Researchers are developing a new ‘breathalyser’ test for measuring glucose levels in the body, with the hope that it will replace the ‘prick test’ many diabetics currently rely on.
The technology is the result of a partnership between Enfield-based Applied Nanodetectors and the Centre for Process Innovation (CPI), which is part of the High Value Manufacturing Catapult. Using a low cost printed glucose sensor, the breathalyser-style device detects levels of volatile organic compounds (VOCs) in human breath.
“The project evaluated the suitability of a range of gases for monitoring VOCs and benchmarked their performance against existing technology,” said James Johnstone, business manager at CPI.
“We were also able to optimise sensor performance. The incorporation of a low cost, printed glucose sensor offers great potential for the commercialisation of a multi-use and environmentally friendly breathalyser device for daily diabetic management. Regular self monitoring would lead to more effective patient treatment, a reduction in healthcare costs and a shift to more proactive point-of-care treatments.”
The prevalence of diabetes is increasing rapidly around the world, and glucose management is a vital component of treatment. But according to the researchers, the invasive nature of the prick test widely used today to gauge sugar levels means many patients don’t rigorously comply with monitoring. An accurate test that doesn’t require a blood sample could alter how the disease is treated in future.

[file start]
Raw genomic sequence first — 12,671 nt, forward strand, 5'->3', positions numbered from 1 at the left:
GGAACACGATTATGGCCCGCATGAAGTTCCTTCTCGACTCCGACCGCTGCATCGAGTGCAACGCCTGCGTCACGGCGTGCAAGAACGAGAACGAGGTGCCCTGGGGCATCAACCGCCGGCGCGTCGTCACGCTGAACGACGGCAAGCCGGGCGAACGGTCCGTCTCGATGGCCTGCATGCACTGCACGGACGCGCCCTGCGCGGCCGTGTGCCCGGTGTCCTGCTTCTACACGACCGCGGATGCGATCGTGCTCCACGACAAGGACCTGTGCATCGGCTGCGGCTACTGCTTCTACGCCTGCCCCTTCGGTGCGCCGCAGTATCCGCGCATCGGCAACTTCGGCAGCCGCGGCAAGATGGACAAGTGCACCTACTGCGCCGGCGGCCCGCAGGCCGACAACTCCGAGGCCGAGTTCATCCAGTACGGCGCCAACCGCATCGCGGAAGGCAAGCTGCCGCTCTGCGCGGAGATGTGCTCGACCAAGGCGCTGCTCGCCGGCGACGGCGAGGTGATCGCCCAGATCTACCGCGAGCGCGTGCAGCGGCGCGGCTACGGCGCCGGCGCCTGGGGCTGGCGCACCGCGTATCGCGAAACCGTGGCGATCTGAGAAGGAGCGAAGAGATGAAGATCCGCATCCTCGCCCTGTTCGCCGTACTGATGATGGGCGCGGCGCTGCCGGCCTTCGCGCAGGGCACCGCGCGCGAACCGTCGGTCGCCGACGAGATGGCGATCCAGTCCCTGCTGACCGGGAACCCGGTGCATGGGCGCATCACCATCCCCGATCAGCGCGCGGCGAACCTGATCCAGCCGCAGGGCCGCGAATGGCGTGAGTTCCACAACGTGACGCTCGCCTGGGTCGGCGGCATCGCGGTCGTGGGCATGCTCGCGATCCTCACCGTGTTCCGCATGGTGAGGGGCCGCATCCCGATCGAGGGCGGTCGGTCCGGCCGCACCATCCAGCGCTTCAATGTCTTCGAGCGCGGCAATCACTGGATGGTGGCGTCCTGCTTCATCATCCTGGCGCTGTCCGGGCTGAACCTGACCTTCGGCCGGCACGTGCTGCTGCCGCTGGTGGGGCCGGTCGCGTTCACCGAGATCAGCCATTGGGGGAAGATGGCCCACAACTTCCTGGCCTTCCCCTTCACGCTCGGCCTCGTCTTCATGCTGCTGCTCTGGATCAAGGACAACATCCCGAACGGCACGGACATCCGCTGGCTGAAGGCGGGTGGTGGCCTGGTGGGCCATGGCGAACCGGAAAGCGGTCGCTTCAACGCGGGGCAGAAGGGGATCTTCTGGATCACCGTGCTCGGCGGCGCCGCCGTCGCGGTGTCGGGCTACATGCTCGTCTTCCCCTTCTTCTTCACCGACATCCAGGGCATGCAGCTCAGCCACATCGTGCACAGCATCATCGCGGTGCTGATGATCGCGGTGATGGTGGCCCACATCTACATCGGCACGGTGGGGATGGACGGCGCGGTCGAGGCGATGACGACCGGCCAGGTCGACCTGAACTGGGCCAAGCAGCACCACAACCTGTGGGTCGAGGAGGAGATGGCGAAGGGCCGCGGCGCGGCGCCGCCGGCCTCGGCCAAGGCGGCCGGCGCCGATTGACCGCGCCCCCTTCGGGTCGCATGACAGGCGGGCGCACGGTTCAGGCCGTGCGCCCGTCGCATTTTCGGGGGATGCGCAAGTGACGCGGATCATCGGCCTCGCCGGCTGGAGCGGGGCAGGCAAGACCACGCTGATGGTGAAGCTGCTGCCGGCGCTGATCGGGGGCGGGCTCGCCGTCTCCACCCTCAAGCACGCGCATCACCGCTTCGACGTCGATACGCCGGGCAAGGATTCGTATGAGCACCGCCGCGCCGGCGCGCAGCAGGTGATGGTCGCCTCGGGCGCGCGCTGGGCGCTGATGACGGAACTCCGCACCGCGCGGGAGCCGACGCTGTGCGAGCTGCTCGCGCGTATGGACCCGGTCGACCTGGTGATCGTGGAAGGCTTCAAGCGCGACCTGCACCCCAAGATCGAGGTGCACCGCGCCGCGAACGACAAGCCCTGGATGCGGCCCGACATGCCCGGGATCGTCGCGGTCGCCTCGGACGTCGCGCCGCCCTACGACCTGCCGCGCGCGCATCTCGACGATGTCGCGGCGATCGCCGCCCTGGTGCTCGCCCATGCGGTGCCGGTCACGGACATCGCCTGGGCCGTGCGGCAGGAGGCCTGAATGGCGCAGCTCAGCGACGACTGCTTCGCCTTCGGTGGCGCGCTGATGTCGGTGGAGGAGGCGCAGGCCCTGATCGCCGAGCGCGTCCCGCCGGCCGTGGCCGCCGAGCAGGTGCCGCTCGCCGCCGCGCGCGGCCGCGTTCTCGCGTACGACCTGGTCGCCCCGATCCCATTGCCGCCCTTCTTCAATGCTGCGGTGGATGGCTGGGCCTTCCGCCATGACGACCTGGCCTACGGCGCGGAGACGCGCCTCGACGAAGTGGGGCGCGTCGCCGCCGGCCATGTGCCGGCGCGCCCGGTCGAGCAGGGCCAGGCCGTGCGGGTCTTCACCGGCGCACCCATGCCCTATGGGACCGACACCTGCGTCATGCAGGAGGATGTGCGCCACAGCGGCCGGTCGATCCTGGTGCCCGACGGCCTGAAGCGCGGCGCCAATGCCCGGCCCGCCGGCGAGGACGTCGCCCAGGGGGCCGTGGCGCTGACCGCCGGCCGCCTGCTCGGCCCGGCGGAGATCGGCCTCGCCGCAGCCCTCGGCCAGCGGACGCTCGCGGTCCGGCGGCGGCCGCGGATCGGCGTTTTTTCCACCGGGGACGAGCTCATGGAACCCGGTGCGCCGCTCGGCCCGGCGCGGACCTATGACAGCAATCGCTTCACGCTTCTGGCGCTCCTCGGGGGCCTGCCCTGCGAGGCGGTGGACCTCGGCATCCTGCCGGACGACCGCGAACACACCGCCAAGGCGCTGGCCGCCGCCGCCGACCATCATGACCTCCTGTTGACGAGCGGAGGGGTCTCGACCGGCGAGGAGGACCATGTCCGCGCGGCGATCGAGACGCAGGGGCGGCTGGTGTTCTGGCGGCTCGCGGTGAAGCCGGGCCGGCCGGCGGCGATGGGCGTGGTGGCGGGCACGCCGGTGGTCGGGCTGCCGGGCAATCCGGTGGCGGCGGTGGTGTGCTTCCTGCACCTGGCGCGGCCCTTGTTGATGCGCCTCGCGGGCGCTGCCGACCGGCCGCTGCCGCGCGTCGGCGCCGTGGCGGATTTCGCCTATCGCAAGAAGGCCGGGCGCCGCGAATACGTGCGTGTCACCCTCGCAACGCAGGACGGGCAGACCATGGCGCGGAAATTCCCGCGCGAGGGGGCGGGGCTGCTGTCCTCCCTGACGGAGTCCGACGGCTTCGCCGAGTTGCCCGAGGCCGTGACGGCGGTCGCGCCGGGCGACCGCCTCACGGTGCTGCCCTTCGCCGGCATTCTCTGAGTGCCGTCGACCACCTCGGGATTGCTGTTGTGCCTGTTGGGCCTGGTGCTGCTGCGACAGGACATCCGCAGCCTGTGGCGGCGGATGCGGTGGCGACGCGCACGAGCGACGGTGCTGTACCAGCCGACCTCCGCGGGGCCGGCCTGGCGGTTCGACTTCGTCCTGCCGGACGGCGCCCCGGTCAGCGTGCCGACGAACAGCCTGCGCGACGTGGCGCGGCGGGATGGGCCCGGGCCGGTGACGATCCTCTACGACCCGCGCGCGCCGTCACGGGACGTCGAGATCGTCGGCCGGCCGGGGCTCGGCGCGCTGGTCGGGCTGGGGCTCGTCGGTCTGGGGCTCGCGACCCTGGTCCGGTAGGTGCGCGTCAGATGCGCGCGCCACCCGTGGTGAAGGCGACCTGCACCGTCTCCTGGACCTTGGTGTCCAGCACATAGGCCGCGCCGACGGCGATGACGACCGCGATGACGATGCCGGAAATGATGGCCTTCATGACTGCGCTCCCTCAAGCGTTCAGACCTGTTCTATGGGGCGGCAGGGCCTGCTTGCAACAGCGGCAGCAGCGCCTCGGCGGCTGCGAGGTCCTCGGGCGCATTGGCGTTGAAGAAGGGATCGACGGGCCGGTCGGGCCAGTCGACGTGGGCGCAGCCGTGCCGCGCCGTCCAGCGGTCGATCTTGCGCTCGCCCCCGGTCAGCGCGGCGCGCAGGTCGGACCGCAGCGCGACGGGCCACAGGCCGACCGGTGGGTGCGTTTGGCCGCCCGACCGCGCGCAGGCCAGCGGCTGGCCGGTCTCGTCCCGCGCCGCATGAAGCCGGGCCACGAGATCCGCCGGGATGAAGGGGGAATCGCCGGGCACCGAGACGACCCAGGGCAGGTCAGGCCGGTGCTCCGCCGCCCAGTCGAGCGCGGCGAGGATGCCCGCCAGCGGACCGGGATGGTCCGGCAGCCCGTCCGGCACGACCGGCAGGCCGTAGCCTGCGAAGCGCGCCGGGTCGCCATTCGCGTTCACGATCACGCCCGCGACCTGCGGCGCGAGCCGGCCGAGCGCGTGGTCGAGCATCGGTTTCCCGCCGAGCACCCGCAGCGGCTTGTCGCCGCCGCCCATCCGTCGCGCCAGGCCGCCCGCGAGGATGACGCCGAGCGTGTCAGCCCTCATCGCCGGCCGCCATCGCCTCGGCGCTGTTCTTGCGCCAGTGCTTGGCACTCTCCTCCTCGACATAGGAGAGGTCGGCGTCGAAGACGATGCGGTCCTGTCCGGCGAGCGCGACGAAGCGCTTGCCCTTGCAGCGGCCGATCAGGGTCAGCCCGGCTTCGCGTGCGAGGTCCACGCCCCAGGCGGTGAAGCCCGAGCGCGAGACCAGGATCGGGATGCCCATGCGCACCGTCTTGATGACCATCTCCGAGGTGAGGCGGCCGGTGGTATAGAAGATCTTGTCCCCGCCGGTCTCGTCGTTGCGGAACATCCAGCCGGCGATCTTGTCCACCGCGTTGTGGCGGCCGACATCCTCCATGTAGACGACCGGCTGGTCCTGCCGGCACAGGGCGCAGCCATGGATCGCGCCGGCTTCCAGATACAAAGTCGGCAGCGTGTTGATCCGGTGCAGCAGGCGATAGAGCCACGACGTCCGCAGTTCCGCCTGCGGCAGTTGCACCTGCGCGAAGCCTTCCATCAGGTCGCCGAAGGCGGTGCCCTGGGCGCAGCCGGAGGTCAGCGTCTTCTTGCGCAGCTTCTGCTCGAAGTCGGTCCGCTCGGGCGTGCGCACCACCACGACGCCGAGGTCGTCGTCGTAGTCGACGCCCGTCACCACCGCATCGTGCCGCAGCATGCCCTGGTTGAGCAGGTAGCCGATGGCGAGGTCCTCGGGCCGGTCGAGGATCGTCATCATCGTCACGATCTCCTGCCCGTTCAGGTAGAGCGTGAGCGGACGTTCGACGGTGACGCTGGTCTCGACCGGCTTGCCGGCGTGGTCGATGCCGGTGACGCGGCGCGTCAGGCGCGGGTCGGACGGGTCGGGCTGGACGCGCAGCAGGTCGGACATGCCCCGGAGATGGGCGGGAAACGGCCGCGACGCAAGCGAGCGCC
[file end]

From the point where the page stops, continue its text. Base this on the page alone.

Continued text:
“This would provide diabetics with a non-invasive easy to use test compared to the established finger prick method,” said Dr Victor Higgs, managing director at Applied Nanodetectors.
“This new sensor platform offers both high sensitivity and industry leading reliability and can be modified for use in new clinical applications. Using the sensors in a portable handheld device will facilitate the creation of new point-of-care diagnostic tests, which will enable more efficient healthcare delivery leading to improved patient outcomes.”
The collaboration was part of a recent nine month Innovate UK project called Plasense which finished in December 2015 and developed a low cost and scalable printed sensor technology onto flexible plastic substrates. Further development work will look at upscaling the sensor and integration into a point of care diagnostic device.